What are some supple solutions for our land’s most susceptible edges?
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What are some supple solutions for our land’s most susceptible edges?

THE PLAN JOURNAL LOOKS AT RESILIENT EDGES

What are some supple solutions for our land’s most susceptible edges?
By Editorial Staff -

We are presenting some intriguing ideas from The Plan Journal’s themed issue “Resilient Edges.” In the first article “MaterialNature: An Opportunistic Paradigm of Architecture and Landscape Ecology,” the author Marcus Farr explains that “MaterialNature is a series of architectural entities that become landscapes over time, made from a mixture of residual materials designed specifically to be weatherized.” In the second article “Salinas: Interstices of the Urban, Cultural and Political Processes in Mediterranean Ecologies,” the author Ana Morcillo Pallares explains that “salinas, or Mediterranean coastal salt marshes, are priceless ecological wetlands, resilient spaces along the coast that have survived over time and hold incalculable cultural, historical, and ethnographic values associated with them. Today, artisanal sea salt production is no longer a profitable business, and in many cases, these spaces become a no-man’s-land in-between nature and city, falling victims to pressures of changing land uses and the unsustainable urban growth of the Mediterranean coastal tourism.” In the third contribution “Interrupted Atolls: Riskscapes and Edge Imaginaries in Tuvalu,” the authors Elizabeth Yarina and Shoko Takemoto explain that “atolls formed by coral reefs are mobile, living geographies, which resist attempts to harden their perimeter through structures such as seawalls.”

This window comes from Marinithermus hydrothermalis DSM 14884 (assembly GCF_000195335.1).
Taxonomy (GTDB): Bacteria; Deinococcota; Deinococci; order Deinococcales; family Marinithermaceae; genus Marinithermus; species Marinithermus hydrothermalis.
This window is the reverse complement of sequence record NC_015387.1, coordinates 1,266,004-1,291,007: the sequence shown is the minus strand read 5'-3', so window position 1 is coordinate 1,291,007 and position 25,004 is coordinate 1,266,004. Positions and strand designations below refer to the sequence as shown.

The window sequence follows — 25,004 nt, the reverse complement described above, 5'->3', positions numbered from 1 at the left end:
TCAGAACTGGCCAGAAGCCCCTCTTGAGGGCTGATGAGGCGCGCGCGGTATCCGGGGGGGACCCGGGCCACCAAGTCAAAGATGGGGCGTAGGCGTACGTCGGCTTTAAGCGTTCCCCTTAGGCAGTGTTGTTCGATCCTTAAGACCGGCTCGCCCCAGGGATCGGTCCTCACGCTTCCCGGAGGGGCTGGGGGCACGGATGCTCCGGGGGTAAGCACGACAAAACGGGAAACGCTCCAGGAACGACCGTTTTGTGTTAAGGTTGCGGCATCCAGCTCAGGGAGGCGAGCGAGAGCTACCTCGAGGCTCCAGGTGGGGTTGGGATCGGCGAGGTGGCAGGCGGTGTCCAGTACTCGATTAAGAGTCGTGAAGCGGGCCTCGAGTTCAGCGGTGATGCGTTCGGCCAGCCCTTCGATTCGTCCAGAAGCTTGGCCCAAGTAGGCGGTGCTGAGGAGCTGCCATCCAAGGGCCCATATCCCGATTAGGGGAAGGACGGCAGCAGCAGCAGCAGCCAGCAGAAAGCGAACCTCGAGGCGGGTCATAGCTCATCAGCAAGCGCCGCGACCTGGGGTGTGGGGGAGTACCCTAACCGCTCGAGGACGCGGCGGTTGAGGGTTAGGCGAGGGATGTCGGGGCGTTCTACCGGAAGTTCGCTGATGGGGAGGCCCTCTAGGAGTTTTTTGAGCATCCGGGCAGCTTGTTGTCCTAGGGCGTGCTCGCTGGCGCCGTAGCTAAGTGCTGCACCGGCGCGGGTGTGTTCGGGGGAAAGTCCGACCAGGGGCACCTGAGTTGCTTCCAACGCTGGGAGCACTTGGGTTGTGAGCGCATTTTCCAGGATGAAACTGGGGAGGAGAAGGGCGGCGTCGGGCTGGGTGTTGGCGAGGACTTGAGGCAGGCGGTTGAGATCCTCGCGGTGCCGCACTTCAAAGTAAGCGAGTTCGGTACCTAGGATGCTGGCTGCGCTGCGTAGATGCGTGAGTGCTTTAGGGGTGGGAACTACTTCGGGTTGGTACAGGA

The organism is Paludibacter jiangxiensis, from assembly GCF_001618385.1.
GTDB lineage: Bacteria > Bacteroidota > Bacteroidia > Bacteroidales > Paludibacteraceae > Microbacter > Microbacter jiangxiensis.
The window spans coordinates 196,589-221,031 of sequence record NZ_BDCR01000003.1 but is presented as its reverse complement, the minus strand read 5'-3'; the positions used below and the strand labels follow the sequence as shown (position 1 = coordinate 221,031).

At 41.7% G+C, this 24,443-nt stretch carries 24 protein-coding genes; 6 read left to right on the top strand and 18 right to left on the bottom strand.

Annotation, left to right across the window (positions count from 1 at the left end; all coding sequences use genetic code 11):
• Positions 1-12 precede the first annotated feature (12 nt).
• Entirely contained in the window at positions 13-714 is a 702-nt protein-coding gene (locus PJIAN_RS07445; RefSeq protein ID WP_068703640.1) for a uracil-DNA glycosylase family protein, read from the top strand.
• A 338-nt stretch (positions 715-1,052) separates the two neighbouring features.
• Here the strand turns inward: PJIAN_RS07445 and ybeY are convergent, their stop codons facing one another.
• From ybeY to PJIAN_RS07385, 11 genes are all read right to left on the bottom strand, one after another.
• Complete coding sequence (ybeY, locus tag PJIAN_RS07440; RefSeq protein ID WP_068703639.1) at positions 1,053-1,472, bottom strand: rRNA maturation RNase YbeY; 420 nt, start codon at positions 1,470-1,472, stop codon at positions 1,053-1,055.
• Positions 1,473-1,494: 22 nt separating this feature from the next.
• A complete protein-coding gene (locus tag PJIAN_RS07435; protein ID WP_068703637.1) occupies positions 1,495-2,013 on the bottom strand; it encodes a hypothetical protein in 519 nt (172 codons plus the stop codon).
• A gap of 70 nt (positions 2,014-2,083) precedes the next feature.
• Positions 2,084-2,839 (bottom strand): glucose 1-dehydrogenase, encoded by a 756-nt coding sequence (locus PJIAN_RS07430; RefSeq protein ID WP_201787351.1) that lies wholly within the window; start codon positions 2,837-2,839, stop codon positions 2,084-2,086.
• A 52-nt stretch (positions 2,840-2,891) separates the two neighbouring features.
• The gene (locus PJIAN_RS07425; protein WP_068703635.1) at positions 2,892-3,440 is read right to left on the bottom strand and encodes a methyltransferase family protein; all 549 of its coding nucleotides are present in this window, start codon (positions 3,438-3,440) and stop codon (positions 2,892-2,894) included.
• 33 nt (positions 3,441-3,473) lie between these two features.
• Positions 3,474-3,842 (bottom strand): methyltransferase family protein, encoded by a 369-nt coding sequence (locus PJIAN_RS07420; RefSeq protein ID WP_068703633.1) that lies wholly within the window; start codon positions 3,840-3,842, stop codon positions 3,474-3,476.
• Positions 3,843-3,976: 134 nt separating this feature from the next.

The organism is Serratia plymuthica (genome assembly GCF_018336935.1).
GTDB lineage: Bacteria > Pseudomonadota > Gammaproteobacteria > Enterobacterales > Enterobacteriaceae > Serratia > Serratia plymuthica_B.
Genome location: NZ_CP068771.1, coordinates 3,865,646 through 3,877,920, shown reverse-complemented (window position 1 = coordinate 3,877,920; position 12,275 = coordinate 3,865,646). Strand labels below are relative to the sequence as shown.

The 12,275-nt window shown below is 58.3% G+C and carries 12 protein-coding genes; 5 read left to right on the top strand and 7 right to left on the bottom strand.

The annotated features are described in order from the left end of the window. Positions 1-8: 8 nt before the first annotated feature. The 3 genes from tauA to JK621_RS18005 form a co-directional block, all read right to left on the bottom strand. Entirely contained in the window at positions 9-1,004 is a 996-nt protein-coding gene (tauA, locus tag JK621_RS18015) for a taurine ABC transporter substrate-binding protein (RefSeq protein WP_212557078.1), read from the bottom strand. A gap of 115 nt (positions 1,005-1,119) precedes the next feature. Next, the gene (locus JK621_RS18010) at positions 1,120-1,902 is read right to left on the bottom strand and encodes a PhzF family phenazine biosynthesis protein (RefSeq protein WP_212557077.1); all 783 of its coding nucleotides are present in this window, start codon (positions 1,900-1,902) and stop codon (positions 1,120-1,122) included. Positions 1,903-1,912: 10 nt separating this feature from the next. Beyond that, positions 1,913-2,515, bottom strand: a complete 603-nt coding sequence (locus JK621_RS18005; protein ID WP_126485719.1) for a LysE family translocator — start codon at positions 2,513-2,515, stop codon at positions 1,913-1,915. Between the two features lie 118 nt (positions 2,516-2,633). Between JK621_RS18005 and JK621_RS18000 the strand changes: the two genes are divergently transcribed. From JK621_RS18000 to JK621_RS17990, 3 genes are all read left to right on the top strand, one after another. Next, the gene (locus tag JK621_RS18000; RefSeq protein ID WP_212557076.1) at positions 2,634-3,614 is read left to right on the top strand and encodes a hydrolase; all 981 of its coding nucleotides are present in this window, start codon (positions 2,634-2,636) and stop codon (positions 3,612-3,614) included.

Finally, we share some thoughts about Resilient Communities Across Geographies.

>> We encourage you to browse The Plan Journal and investigate for yourself. 

 

Alternative models respond to climate change

In the article “MaterialNature: An Opportunistic Paradigm of Architecture and Landscape Ecology,” the author Marcus Farr explains: “the goal of the material palette is to demonstrate performative criteria needed for a healthy beach, and to subsequently generate experiences that explore local landscape phenomena such as flower gardens, corals, sand dunes and succulent groves.”

 Marcus Farr, Moeraki boulders. Courtesy of © the Author.Marcus Farr, Moeraki boulders. Courtesy of © the Author.

 

Farr continues to explain: 

Because it is important for the project to contribute as little as possible to the landfill and to the man-made footprint of each individual area, the material from the 3D-printers is the only purely non-native material involved.

>> The article is available in THE PLAN Journal vol. 2/2017, no. 2 (in English)

 

In the article “Salinas: Interstices of the Urban, Cultural and Political Processes in Mediterranean Ecologies,” the author Ana Morcillo Pallares explains that the project pictured below:

had the ambitious objective of becoming an international reference of health tourism that provided a plan for touristic regeneration within the natural salt lagoon through the construction of three helical pavilions and thirty-five ft. [10,6 m] tall man-made dunes.

 Ana Morcillo Pallares, unfinished Toyo Ito’s pavilion at the natural park of the Salinas de la Mata, Torrevieja, Alicante, Spain (2014). Photo by Alberto Di Lolli. Courtesy of © the Author.Ana Morcillo Pallares, unfinished Toyo Ito’s pavilion at the natural park of the Salinas de la Mata, Torrevieja, Alicante, Spain (2014). Photo by Alberto Di Lolli. Courtesy of © the Author.

 

Pallares continues to explain that: 

“the nefarious decision of the local administration to build a spa within a space of great ecological value of the natural park of the Salinas de la Mata was doomed to fail. Without a previous environmental impact study and the required permission by the national governmental entity for the protection of coastal areas, the project was stopped in 2006 and, until today, the first unfinished pavilion remains in a state of abandonment.”